Reduction of graphene oxide by resveratrol: a novel and simple biological method for the synthesis of an effective anticancer nanotherapeutic molecule
Received 25 December 2014
Accepted for publication 8 March 2015
Published 15 April 2015 Volume 2015:10(1) Pages 2951—2969
Checked for plagiarism Yes
Review by Single anonymous peer review
Peer reviewer comments 8
Editor who approved publication: Dr Thomas J Webster
Sangiliyandi Gurunathan, Jae Woong Han, Eun Su Kim, Jung Hyun Park, Jin-Hoi Kim
Department of Animal Biotechnology, Konkuk University, Seoul, Republic of Korea
Objective: Graphene represents a monolayer or a few layers of sp2-bonded carbon atoms with a honeycomb lattice structure. Unique physical, chemical, and biological properties of graphene have attracted great interest in various fields including electronics, energy, material industry, and medicine, where it is used for tissue engineering and scaffolding, drug delivery, and as an antibacterial and anticancer agent. However, graphene cytotoxicity for ovarian cancer cells is still not fully investigated. The objective of this study was to synthesize graphene using a natural polyphenol compound resveratrol and to investigate its toxicity for ovarian cancer cells.
Methods: The successful reduction of graphene oxide (GO) to graphene was confirmed by UV-vis and Fourier transform infrared spectroscopy. Dynamic light scattering and scanning electron microscopy were employed to evaluate particle size and surface morphology of GO and resveratrol-reduced GO (RES-rGO). Raman spectroscopy was used to determine the removal of oxygen-containing functional groups from GO surface and to ensure the formation of graphene. We also performed a comprehensive analysis of GO and RES-rGO cytotoxicity by examining the morphology, viability, membrane integrity, activation of caspase-3, apoptosis, and alkaline phosphatase activity of ovarian cancer cells.
Results: The results also show that resveratrol effectively reduced GO to graphene and the properties of RES-rGO nanosheets were comparable to those of chemically reduced graphene. Biological experiments showed that GO and RES-rGO caused a dose-dependent membrane leakage and oxidative stress in cancer cells, and reduced their viability via apoptosis confirmed by the upregulation of apoptosis executioner caspase-3.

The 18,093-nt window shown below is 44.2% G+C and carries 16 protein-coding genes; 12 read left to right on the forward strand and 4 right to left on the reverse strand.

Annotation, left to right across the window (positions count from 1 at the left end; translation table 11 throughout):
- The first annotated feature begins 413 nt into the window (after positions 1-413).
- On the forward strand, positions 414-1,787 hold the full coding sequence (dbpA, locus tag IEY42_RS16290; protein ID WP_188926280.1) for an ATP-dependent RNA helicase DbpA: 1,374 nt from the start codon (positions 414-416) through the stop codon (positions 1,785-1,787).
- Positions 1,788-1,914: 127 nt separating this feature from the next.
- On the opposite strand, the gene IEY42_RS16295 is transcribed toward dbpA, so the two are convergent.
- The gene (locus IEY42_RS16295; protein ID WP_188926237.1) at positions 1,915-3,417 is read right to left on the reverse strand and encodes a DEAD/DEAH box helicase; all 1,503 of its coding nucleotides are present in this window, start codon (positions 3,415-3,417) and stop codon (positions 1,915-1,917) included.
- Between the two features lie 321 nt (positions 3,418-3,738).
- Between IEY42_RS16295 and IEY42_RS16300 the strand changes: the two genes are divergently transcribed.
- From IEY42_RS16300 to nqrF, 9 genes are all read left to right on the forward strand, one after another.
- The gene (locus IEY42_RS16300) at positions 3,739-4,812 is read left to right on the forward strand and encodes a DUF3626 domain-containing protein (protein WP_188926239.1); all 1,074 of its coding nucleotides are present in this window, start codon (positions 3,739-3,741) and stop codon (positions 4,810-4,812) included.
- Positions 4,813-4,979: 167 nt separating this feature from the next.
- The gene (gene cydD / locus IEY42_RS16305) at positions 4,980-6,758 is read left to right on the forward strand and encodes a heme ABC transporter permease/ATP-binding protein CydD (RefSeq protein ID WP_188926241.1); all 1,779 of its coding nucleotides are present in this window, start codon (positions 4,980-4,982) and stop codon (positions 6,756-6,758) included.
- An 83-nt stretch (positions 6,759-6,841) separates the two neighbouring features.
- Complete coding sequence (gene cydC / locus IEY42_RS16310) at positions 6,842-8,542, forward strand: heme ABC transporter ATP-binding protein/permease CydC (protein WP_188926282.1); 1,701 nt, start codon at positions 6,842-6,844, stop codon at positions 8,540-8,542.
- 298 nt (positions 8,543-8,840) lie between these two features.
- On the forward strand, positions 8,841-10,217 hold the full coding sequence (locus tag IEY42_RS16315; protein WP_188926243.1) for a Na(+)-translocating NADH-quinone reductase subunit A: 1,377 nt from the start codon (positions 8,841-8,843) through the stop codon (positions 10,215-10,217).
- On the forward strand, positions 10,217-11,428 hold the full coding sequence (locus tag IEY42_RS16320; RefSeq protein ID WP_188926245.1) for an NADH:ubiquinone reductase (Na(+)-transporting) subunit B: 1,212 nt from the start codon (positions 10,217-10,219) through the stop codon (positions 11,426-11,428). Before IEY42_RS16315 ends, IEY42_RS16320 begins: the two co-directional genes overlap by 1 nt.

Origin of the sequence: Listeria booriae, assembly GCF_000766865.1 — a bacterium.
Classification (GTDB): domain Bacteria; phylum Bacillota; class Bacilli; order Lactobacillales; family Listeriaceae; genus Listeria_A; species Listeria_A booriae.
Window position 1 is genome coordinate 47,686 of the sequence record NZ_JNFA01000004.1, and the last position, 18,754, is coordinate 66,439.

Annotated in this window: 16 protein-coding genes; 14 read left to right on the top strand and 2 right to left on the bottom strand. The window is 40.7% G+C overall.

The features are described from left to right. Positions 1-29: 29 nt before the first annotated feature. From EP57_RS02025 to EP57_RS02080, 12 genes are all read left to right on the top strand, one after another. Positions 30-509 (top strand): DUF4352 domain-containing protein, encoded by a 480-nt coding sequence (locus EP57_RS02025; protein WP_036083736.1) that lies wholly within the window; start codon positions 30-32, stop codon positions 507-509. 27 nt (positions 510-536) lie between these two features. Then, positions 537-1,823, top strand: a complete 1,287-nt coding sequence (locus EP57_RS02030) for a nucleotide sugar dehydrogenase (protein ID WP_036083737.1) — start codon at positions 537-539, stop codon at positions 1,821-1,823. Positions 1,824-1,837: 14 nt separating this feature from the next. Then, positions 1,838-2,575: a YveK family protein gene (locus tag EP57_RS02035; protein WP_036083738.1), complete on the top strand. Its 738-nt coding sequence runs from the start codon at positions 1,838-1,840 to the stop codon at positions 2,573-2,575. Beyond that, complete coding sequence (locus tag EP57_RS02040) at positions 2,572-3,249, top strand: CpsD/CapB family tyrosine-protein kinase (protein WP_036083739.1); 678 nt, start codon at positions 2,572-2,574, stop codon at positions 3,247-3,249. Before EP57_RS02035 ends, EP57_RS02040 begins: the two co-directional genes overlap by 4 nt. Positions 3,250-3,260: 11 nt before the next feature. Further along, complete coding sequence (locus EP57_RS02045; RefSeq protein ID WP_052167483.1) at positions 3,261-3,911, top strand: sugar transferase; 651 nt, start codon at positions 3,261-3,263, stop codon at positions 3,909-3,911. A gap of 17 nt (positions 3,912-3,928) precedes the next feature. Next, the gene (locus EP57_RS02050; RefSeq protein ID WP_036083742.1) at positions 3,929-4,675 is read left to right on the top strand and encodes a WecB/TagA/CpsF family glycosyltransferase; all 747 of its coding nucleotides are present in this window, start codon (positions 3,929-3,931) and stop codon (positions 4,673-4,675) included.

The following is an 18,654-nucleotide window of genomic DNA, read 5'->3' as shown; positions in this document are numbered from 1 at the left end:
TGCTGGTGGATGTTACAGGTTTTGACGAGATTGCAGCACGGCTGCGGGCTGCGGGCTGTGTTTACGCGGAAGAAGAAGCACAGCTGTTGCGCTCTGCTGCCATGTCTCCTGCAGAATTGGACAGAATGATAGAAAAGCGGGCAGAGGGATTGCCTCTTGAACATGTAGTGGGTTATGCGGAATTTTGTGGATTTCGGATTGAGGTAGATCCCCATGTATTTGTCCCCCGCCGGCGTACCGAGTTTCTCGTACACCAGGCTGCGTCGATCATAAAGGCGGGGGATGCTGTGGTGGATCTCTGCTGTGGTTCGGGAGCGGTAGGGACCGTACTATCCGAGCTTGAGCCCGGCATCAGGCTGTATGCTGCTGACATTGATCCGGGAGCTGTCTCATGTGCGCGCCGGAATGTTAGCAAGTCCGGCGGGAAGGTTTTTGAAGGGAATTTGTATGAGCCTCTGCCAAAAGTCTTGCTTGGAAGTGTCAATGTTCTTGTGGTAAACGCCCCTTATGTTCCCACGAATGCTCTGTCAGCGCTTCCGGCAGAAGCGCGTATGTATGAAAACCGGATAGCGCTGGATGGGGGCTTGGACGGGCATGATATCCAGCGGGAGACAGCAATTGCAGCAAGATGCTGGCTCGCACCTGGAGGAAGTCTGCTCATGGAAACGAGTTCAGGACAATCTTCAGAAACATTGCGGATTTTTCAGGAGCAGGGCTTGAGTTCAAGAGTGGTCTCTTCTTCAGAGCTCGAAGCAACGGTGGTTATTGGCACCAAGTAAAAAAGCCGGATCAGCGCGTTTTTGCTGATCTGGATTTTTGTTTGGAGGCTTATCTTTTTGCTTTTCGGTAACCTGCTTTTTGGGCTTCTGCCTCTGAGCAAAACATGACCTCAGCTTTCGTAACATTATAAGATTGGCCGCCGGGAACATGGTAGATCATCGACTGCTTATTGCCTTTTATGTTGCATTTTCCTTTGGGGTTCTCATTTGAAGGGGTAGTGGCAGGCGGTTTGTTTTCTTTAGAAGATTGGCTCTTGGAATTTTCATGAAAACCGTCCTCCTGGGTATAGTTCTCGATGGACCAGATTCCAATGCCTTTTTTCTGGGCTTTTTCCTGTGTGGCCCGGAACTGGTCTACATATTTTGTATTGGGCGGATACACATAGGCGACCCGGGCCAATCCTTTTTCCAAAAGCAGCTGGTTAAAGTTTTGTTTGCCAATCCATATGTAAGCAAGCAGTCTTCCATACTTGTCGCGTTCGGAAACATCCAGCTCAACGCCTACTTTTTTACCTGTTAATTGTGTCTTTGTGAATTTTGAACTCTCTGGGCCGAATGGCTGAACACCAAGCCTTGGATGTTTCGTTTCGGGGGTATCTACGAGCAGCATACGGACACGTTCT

Conclusion: Our data demonstrate a single, simple green approach for the synthesis of highly water-dispersible functionalized graphene nanosheets, suggesting a possibility of replacing toxic hydrazine by a natural and safe phenolic compound resveratrol, which has similar efficacy in the reduction of GO to rGO. Resveratrol-based GO reduction would facilitate large-scale production of graphene-based materials for the emerging graphene-based technologies and biomedical applications.
Keywords: reduced graphene oxide, Raman spectroscopy, scanning electron microscopy, UV-vis spectroscopy, ROS generation, membrane integrity
Graphene oxide (GO) is a multipurpose, solution-processable next-generation candidate material for application in ultrathin electronics, optoelectronics, energy conversion, and storage technologies.1–4 Graphene, a two-dimensional allotrope of carbon that displays an unusual honeycomb crystal structure, has received considerable attention in the field of nanoscience and technology because of its excellent physical, chemical, electrical, mechanical, and optical properties,5–7 and biocompatibility.8,9 Owing to its excellent characteristics, graphene can be potentially used in electronic devices such as flexible thin-film transistors, touch panels, and solar cells.5–7,10 Furthermore, graphene has been used in various biomedical applications such as bio-sensing,11 antibacterial composites,12–14 drug delivery,15 and tissue scaffolds.16
Due to the increasing demand for graphene in a wide range of industries, the production of high-quality graphene should be established. Several techniques have been adopted to prepare high-quality graphene such as chemical vapor deposition onto thin films of metal, epitaxial growth on electrically insulating surfaces like silicon carbide, and the scotch tape method.7 All these methods can produce highly crystalline graphene but are unsuitable for mass production.6,7 The most promising method for the large-scale production of graphene is chemical oxidation of graphite (Gt), conversion of the resulting Gt oxide to GO, and subsequent GO reduction. The reduction of GO to graphene can be accomplished by using chemical-reducing agents, flash photolysis, microwave irradiation, thermal shock, photocatalytic degradation, and catalytic reduction in liquid phase.5,7 In addition, several other methods have been developed for the synthesis of graphene and its derivatives, including exfoliation of Gt,17 flash reduction,18 hydrothermal dehydration,19 mechanical exfoliation,20 epitaxial growth,21 photocatalysis,22 photodegradation,23 and electrochemical exfoliation.24 Recently, Yang et al25 employed a simple approach to synthesize reduced GO sheets (rGOSs) and gold nanoparticles at room temperature on indium tin oxide-coated glass slides as disposable working electrodes for sensing dopamine.
GO reduction by chemical methods results in very limited solubility or even irreversible agglomeration of reduced GO (rGO) during preparation in water and most organic solvents (unless capping reagents are used) because of strong π–π stacking tendency between rGOSs.6,26 Besides, chemical oxidation–reduction methods often use toxic reducing agents for π–π stacking of graphene to form a graphitic structure.6,7,26 The most commonly used chemical-reducing agents are hydrous hydrazine, hydrazine monohydrate, sodium borohydride, and hydrogen sulfide, which are highly toxic and harmful to living organisms and the environment.6,9,26–28 To overcome the aggregation and solubility problems, several polymers or surfactants have been used such as poly(sodium-4-styrenesulfonate),29 alkaline conditions,30 poly(N-vinyl-2-pyrrolidone),31 and poly(allylamine).32